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From Rob Weir <apa...@robweir.com>
Subject Re: Population of ooo-security
Date Sat, 30 Jul 2011 21:41:28 GMT
On Sat, Jul 30, 2011 at 2:14 PM, Eike Rathke <ooo@erack.de> wrote:
> Hi Rob,
>
> On Friday, 2011-07-29 10:03:54 -0400, Rob Weir wrote:
>
>> That suggests an interesting approach:
>>
>> 1) When a vulnerability report first comes in, it is reviewed by a
>> very small circle of people.  So just the PMC members on ooo-security
>> and security.a.o.  They do the initial screening and determine next
>> steps.
>>
>> 2) Additional 3rd party experts are brought in as needed, depending on
>> the nature of the issue.  This might include experts from related open
>> source projects, but at this point they are contacted for their
>> expertise and assistance.  This stage this is not intended to be a
>> pre-notification.
>>
>> 3) Once a patch is developed, the project needs to decide the next
>> step. Do we publish immediately?  Or do we share the patch with a
>> pre-notification list first?  The decision will need to be made on a
>> case-by-case basis, balancing the risks.  If a zero-day exploit is
>> already in the wild, then that would suggest we publish the patch
>> immediately.  But if there is no known exploit then there would be
>> little harm from having a pre-notification, so long as we "embargo"
>> the technical details from public disclosure until a pre-defined
>> future date.   If, for one reason or another, the information is
>> inadvertently publicly disclosed, then we would go ahead with the CVE,
>> patch public disclosure immediately.  You assume that once the
>> information is public that the black hats have it as well.
>>
>> 4) Go ahead with the public disclosure and CVE and patch publication.
>
> Regarding Apache OpenOffice.org, LibreOffice, Symphony, RedOffice,
> NeoOffice, BrOffice, EuroOffice, etc. as siblings that share similar
> code in their genes from the ancestor OpenOffice.org, this approach has
> a shortcoming in collaboration.
>

The purpose of ooo-security is security.  Any other concerns,
including collaboration with other projects, or even including
collaboration within this project, are secondary.

> Given that usually users / developers / security experts report
> a problem to _their_ project's security team, this setup would mean
> a one-way communication if that project decided to inform AOOo, actually
> being a pre-notification in that direction. What is that project
> expected to do from that point on? Wait until AOOo publishes the
> disclosure and fix? I think the project would develop its own fix and,
> hopefully, share it with AOOo (which would involve a CLA or a permissive
> license or a grant) and also with other siblings.
>

We've already discussed and generally agreed that we can pre-notify
other related projects about vulnerabilities and fixes.  But
pre-notification is not the same as saying that the other projects
must be signed up to on ooo-security.

> Now if siblings develop fixes independently because AOOo security runs
> as a strict Apache closed coterie, we may get into the situation where
> fixes are developed in parallel, maybe with different solutions or even
> contradictory. I think the best would be if efforts would be bundled
> instead and the best of all possible solutions shared as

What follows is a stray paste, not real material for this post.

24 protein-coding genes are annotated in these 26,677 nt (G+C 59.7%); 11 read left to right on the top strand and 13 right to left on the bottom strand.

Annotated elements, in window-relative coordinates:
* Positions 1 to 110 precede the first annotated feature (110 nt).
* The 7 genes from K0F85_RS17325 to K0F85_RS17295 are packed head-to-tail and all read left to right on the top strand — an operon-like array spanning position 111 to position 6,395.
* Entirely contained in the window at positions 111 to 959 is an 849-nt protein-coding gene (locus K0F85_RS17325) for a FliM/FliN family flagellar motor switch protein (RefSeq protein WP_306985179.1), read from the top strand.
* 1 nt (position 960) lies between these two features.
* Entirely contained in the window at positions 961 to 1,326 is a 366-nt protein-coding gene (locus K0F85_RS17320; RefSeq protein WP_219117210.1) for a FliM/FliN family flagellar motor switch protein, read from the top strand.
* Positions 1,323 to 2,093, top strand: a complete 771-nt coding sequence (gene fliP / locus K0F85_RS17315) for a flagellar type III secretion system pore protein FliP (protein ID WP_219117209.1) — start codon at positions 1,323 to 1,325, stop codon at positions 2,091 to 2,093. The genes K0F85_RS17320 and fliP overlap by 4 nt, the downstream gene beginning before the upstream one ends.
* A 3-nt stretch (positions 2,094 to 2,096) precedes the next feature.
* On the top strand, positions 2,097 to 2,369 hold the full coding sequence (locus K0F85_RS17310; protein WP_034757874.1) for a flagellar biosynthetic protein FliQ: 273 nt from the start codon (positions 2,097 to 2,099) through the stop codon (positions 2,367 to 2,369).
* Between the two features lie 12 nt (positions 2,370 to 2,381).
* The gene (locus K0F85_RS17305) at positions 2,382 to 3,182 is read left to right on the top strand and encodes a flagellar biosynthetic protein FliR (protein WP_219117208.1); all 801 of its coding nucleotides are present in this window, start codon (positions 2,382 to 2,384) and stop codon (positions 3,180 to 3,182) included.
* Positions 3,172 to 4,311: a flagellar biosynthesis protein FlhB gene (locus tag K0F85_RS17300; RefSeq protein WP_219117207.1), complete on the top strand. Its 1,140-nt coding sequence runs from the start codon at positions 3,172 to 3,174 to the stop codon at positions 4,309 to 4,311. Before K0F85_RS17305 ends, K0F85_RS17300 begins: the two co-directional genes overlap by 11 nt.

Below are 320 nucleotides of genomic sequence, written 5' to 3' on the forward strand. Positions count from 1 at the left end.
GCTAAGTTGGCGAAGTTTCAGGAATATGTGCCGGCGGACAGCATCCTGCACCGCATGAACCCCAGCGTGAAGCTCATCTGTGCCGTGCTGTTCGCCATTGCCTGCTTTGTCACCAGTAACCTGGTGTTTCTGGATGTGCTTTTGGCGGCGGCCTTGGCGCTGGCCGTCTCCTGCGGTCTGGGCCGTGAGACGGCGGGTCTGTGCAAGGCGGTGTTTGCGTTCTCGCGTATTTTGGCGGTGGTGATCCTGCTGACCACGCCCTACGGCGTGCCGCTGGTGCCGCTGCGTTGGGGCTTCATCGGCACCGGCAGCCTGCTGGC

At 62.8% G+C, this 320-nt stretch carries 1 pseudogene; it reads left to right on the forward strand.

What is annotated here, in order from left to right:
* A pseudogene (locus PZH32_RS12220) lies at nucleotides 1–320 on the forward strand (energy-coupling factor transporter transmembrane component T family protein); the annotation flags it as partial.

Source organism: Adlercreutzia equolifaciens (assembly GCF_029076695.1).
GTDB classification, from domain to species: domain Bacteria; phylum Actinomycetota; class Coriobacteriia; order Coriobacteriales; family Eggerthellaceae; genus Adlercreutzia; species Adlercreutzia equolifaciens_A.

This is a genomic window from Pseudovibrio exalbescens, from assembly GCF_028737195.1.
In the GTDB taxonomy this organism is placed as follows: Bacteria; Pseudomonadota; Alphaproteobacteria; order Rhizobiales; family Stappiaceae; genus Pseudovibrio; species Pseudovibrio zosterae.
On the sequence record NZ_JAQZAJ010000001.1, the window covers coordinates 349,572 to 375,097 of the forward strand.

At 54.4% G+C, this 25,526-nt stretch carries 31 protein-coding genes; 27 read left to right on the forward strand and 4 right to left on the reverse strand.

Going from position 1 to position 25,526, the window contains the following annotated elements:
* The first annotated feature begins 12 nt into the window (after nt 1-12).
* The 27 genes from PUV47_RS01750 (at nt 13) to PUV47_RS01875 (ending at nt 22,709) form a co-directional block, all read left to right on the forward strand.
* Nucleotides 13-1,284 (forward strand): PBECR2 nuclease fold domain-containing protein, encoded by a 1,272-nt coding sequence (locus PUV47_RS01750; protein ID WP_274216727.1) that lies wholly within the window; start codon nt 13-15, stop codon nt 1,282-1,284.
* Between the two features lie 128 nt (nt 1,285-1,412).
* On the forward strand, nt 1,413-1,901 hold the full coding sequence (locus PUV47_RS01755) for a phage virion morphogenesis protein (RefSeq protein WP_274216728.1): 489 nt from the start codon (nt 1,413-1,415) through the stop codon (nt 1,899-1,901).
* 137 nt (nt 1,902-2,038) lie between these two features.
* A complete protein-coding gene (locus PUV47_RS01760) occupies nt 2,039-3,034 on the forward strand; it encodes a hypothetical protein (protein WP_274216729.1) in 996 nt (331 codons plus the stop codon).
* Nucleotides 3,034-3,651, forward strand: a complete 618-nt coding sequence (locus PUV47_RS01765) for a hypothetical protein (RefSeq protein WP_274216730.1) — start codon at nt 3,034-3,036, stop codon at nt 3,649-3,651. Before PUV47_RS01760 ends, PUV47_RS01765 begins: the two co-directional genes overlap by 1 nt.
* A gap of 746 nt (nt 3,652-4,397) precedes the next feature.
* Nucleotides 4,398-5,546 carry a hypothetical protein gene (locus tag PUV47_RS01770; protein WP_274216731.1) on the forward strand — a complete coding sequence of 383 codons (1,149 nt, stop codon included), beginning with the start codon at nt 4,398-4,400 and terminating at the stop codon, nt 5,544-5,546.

> pre-notification with siblings.
>

There is nothing wrong with pre-notification.  That was my step #3 above.

Your example seems to be assuming that a single reporter reports the
same flaw to OpenOffice, LibreOffice, Symphony, etc., independently,
and that these projects develop patches independently.  I suspect that
this occurrence is quite rare.  But I don't see that harm if it does
happen.  The fact is these projects are not sharing code today,
period.  This is not just a statement about security.  If we want to
improve that situation with security specifically then we have two
easy ways forward:

1) Develop the patches at Apache under a license that allows all other
products to use it

2) Have security experts from LibreOffice developers join as Apache
committers so they can then join the ooo-security list and contribute
directly there.


> The problem here seems to be the perceived requirement that the Apache
> governance would allow only PMC members on a project's security list.
> However, I didn't see that requirement, or it's not available somewhere
> under http://apache.org/security/
>
> Additionally http://apache.org/security/committers.html states that
>
> | Information may be shared with domain experts (eg colleagues at your
> | employer) at the discretion of the project's security team providing
> | that it is made clear that the information is not for public disclosure
> | and that security@apache.org or the project's security mailing list must
> | be copied on any communication regarding the vulnerability.
>
> This IMHO allows also to have selected members of sibling projects as
> domain experts on the security list, if I interpret "at the discretion
> of the project's security team" correctly.
>

There is nothing there that talks about having these domain experts be
list members.  In fact, it specifically talks about "copying"
security@apache.org.  That would not be necessary if the domain
experts were security list members, since all list project security
traffic is copied automatically to security.apache.org as well.  Thus
the information sharing implied here is through means other than
subscription to the list.  Also, if all traffic were automatically
copied to 3rd party domain experts via their subscription to the list,
then there would be zero discretion being exercised.

>  Eike
>
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